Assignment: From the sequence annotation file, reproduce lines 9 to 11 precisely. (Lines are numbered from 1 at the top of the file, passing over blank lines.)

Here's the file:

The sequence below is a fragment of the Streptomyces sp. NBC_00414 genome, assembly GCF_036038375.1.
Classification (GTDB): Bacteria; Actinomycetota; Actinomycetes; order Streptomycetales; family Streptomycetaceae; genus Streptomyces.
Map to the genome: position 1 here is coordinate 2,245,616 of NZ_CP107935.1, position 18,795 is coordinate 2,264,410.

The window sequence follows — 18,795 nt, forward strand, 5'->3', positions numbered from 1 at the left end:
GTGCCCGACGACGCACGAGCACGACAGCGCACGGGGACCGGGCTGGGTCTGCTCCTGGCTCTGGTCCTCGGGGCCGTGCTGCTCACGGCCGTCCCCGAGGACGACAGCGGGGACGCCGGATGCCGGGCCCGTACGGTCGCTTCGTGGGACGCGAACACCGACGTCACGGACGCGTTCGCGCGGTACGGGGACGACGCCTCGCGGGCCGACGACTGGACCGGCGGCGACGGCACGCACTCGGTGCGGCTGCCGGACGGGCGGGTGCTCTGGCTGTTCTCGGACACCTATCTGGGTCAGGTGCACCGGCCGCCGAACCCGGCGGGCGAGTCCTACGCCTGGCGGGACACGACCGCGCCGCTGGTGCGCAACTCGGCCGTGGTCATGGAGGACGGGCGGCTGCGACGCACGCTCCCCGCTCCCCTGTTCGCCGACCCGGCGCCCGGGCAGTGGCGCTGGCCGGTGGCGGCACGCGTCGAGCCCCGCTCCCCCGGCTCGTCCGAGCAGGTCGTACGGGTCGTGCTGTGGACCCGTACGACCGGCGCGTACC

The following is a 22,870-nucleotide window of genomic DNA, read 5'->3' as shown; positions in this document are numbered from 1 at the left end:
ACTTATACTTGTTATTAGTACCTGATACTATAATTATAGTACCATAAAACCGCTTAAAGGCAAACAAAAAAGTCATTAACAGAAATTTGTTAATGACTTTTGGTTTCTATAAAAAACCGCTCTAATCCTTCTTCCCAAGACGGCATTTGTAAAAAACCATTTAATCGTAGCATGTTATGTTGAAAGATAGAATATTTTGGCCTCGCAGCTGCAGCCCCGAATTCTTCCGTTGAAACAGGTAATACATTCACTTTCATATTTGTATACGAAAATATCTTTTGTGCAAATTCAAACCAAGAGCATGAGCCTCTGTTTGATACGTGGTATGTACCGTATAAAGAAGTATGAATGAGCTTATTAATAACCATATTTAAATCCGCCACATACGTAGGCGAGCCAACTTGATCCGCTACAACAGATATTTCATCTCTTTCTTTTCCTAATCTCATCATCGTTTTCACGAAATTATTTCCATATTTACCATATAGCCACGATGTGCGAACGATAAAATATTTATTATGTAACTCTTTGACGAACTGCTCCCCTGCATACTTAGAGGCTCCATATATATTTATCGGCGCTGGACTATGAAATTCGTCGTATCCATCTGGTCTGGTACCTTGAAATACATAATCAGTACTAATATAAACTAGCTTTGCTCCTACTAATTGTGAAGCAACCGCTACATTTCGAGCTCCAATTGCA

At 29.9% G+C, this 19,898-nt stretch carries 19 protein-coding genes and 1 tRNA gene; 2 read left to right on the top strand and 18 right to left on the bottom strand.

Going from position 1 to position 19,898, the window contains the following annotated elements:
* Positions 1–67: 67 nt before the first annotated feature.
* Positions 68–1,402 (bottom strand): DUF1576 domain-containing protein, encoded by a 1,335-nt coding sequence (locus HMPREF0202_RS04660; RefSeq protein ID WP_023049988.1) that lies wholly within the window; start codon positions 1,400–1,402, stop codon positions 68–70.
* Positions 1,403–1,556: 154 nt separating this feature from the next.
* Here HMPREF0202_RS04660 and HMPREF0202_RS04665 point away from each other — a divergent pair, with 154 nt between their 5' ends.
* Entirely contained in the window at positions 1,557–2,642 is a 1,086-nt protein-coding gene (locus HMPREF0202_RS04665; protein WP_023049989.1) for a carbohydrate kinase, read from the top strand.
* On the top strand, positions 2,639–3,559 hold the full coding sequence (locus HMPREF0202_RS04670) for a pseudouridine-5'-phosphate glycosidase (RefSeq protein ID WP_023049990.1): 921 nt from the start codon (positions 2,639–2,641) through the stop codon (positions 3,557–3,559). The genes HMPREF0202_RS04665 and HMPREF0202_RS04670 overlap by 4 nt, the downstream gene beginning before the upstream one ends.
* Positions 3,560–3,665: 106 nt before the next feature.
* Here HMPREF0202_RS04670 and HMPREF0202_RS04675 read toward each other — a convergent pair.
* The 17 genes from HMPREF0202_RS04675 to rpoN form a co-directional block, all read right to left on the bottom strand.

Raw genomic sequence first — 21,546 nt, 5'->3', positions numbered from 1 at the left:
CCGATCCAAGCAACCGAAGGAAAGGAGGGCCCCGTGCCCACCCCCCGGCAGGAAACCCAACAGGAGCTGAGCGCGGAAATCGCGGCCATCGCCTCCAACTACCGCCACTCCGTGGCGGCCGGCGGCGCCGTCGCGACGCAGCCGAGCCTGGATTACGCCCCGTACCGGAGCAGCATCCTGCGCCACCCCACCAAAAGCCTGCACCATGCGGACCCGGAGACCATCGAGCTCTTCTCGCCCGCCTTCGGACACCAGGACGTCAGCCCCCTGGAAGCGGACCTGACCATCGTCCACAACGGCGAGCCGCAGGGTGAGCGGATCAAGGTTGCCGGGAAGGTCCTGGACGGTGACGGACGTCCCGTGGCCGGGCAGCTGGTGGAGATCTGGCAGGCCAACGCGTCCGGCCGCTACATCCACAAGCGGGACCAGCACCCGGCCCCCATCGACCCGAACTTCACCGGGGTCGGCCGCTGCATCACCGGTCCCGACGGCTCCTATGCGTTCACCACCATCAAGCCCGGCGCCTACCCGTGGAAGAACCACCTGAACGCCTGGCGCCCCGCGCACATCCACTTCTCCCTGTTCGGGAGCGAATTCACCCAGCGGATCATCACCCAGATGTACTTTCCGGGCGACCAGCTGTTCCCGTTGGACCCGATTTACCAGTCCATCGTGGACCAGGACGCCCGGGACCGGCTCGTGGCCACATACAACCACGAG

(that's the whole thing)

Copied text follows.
Going from position 1 to position 19,898, the window contains the following annotated elements:
* Positions 1–67: 67 nt before the first annotated feature.
* Positions 68–1,402 (bottom strand): DUF1576 domain-containing protein, encoded by a 1,335-nt coding sequence (locus HMPREF0202_RS04660; RefSeq protein ID WP_023049988.1) that lies wholly within the window; start codon positions 1,400–1,402, stop codon positions 68–70.